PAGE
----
# Union and Intersection of Sets

Lesson

Having just looked at the notation and language we use to describe sets, we now move on to think about what happens when we combine sets together.  Now this isn't as strange as you may first think.

Imagine you have the following clothes in your wardrobe. This is our universal set.

From this we could create two sets, the set $P=\left\{\text{shirts in your wardrobe}\right\}$P={shirts in your wardrobe}

and the set $Q=\left\{\text{blue clothes in your wardrobe}\right\}$Q={blue clothes in your wardrobe}

We can also display these in a Venn Diagram. Imagine you are sorting them into two groups.

So we begin sorting our clothes,

But where do I put the blue shirt? In the shirts set? or in the Blue clothes set?  The answer is to put it in the overlapping piece.  This is the piece that displays what belongs in both sets.

This is a visual explanation of the idea of the INTERSECTIONS of sets.

## Intersections

Just like how a road intersection is the place where two roads cross paths, an intersection of sets is where two sets overlap. Elements that appear in the intersection of sets are elements that have the same characteristic as both the individual sets, just like our blue shirt from above.

Mathematically we write the intersection of sets using the intersection symbol, $\cap$.  We interpret the intersection of $A$A and $B$B, $A\cap B$AB to be what appears in both set $A$A and set $B$B. It helps some students to relate $\cap$ to AND or to think of the symbol like a bridge joining both sets.

We can also consider the intersection of numerical sets.

##### Example 1

$A=\left\{5,10,15,20,25,30\right\}$A={5,10,15,20,25,30} and $B=\left\{6,12,18,24,30\right\}$B={6,12,18,24,30} then $A\cap B=\left\{30\right\}$AB={30}

Incidently this is a set notation version of finding the lowest common multiple between two numbers.

##### Example 2

$M=\left\{\text{even numbers up to 30}\right\}$M={even numbers up to 30}, $N=\left\{\text{factors of 24}\right\}$N={factors of 24}, then $M\cap N=\left\{\text{the even factors of 24}\right\}$MN={the even factors of 24}

We could write out all the members if we wanted...

$M=\left\{2,4,6,8,10,12,14,16,18,20,22,24,26,28,30\right\}$M={2,4,6,8,10,12,14,16,18,20,22,24,26,28,30}, $N=\left\{1,2,3,4,6,8,12,24\right\}$N={1,2,3,4,6,8,12,24} and $M\cap N=\left\{2,4,6,8,12,24\right\}$MN={2,4,6,8,12,24}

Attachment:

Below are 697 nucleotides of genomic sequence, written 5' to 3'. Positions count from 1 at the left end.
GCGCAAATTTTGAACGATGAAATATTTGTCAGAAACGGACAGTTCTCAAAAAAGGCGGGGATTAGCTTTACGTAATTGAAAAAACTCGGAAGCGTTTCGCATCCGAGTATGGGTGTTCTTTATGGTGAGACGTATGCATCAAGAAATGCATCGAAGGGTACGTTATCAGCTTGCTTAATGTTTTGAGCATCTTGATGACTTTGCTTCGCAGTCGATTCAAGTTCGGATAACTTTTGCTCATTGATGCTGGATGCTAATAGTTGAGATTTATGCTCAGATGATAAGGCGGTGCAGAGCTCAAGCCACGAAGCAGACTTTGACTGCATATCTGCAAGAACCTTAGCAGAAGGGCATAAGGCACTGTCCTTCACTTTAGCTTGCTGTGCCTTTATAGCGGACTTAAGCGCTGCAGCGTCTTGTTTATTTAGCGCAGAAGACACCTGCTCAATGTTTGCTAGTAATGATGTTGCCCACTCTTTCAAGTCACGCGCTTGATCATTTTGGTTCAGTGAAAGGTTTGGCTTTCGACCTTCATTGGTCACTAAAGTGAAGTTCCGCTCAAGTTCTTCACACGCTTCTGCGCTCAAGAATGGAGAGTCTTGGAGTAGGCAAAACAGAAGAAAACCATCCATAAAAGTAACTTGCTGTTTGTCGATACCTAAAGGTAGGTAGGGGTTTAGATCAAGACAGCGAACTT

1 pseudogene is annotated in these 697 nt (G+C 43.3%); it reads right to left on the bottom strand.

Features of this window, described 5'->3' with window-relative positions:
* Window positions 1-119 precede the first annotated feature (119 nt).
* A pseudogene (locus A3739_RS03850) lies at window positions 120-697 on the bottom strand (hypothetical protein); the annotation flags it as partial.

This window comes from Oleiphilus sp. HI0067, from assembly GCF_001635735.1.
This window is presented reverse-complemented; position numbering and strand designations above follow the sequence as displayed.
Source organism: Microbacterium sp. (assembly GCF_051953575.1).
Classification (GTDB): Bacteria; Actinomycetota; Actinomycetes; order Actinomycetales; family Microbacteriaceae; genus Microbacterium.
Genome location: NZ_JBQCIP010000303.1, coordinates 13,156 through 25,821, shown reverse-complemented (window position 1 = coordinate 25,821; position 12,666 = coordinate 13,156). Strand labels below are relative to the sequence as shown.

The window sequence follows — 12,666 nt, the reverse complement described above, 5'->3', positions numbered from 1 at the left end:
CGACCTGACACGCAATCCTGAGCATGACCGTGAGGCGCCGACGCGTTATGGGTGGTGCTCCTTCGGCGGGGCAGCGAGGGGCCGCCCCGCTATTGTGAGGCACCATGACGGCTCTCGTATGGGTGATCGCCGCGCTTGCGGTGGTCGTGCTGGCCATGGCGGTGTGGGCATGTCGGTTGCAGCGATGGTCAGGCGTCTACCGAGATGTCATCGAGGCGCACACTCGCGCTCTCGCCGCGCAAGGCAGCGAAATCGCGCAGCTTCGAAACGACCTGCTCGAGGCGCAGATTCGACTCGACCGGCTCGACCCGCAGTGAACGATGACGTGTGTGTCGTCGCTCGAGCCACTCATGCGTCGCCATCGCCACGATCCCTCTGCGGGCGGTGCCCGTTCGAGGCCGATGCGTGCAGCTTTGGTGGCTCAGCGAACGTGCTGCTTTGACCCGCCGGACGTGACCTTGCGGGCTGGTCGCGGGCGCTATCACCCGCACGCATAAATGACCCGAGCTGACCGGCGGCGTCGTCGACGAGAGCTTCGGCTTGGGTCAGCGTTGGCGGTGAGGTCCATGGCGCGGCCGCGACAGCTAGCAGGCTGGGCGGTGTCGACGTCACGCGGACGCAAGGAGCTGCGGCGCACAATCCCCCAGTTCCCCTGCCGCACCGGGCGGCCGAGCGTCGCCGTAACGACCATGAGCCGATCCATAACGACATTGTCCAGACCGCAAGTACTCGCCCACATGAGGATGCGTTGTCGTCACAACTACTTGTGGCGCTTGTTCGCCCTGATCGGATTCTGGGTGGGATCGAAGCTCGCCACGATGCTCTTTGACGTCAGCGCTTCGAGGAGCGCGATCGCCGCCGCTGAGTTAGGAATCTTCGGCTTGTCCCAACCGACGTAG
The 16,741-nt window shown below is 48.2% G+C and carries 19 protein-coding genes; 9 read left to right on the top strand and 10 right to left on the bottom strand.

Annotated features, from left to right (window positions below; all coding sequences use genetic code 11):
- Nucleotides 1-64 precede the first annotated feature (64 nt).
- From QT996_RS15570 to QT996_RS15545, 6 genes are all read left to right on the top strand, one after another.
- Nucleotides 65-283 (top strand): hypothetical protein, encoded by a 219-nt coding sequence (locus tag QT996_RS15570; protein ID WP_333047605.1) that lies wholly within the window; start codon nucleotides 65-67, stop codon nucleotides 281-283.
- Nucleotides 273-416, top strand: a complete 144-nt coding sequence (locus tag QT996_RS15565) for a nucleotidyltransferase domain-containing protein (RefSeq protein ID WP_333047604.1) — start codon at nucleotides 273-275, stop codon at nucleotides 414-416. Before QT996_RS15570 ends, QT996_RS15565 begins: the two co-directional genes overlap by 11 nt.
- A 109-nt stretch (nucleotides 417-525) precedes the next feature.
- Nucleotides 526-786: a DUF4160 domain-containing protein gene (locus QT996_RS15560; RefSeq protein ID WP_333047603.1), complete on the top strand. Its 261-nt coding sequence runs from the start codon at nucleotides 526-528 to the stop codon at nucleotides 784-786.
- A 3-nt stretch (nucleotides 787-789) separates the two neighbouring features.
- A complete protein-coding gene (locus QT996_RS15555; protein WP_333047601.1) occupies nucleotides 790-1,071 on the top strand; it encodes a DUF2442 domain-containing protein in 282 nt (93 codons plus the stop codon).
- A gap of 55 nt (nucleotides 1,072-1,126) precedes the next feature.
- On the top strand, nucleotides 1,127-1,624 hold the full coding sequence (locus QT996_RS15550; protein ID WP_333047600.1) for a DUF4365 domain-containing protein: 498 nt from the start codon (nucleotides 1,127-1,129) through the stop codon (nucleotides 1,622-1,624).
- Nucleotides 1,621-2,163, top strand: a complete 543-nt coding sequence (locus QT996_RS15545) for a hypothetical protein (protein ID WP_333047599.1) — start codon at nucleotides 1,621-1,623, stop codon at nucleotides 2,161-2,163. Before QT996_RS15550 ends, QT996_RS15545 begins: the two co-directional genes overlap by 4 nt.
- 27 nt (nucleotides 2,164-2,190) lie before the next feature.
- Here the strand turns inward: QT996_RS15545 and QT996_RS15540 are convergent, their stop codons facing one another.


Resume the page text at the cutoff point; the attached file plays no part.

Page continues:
##### Example 3

$P=\left\{\text{even integers}\right\}$P={even integers}, $Q=\left\{\text{negative integers}\right\}$Q={negative integers}, then $P\cap Q=\left\{\text{even negative integers}\right\}$PQ={even negative integers}

In this case we cannot write the sets out in full as they are all infinite sets.

## Unions

If we consider the intersection the AND of mathematical sets, then the union is the OR.  $A\cup B$AB is the notation we use, and we would read this as either the union of $A$A and $B$B or, the elements in $A$A or $B$B .

$A\cup B$AB is the set of the elements that are in either $A$A or $B$B.

With regards to our wardrobe example above, the union of the set of shirts and blue clothes is the set of all clothes in my wardrobe that is either blue or a shirt.

##### Example 4

$A=\left\{5,11,16,17,20,25\right\}$A={5,11,16,17,20,25} and $B=\left\{4,12,15,25,30\right\}$B={4,12,15,25,30} then $A\cup B=4,5,11,12,15,16,17,20,25,30$AB=4,5,11,12,15,16,17,20,25,30

##### Example 5

$M=\left\{\text{even integers}\right\}$M={even integers} and $N=\left\{\text{odd integers}\right\}$N={odd integers} then $M\cup N=\left\{\text{integers}\right\}$MN={integers}

#### Worked Examples

##### question 1

The following questions relate to unions and intersections of sets.

1. What is meant by the intersection of sets $A$A and $B$B?

The set of elements that are members of set A or set B or both sets.

A

The set of elements that are common to set A and set B.

B

The set of elements that are only members of one of set A or set B.

C

The set of elements that are not members of either set A or set B.

D
2. Suppose set $A$A$=$=$\left\{3,4,5,6,7\right\}${3,4,5,6,7} and set $B$B$=$=$\left\{3,7,8,9\right\}${3,7,8,9}

Which answer correctly shows the intersection of the two sets?

$\left\{3,4,5,6,7\right\}\cup\left\{3,7,8,9\right\}${3,4,5,6,7}{3,7,8,9}$=$=$\left\{3,7\right\}${3,7}

A

$\left\{3,4,5,6,7\right\}\cap\left\{3,7,8,9\right\}${3,4,5,6,7}{3,7,8,9}$=$=$\left\{3,4,5,6,7,8,9\right\}${3,4,5,6,7,8,9}

B

$\left\{3,4,5,6,7\right\}\cup\left\{3,7,8,9\right\}${3,4,5,6,7}{3,7,8,9}$=$=$\left\{3,4,5,6,7,8,9\right\}${3,4,5,6,7,8,9}

C

$\left\{3,4,5,6,7\right\}\cap\left\{3,7,8,9\right\}${3,4,5,6,7}{3,7,8,9}$=$=$\left\{3,7\right\}${3,7}

D

##### question 2

If $A$A is the set of factors of $12$12, and $B$B is the set of factors of $18$18, then list the elements of:

1. $B\cup A$BA

2. $A\cap B$AB

##### question 3

Let $A$A be the set of squares less than $70$70, and $B$B be the set of integers less than $20$20.

1. Which set is $\left(A\cap B\right)'$(AB)?

The empty set.

A

The set of squares higher than $70$70.

B

The set of all integers except for $1$1, $4$4, $9$9 and $16$16.

C
2. Which set is $A'\cap B'$AB?

The set of square numbers greater than or equal to $70$70.

A

The set of integers that are greater than or equal to $20$20 and are not squares less than $70$70.

B

The set of integers that are greater than $70$70.

C

The empty set.

D
3. Is $A'\cap B'$AB the same as $\left(A\cap B\right)'$(AB)?

Yes

A

No

B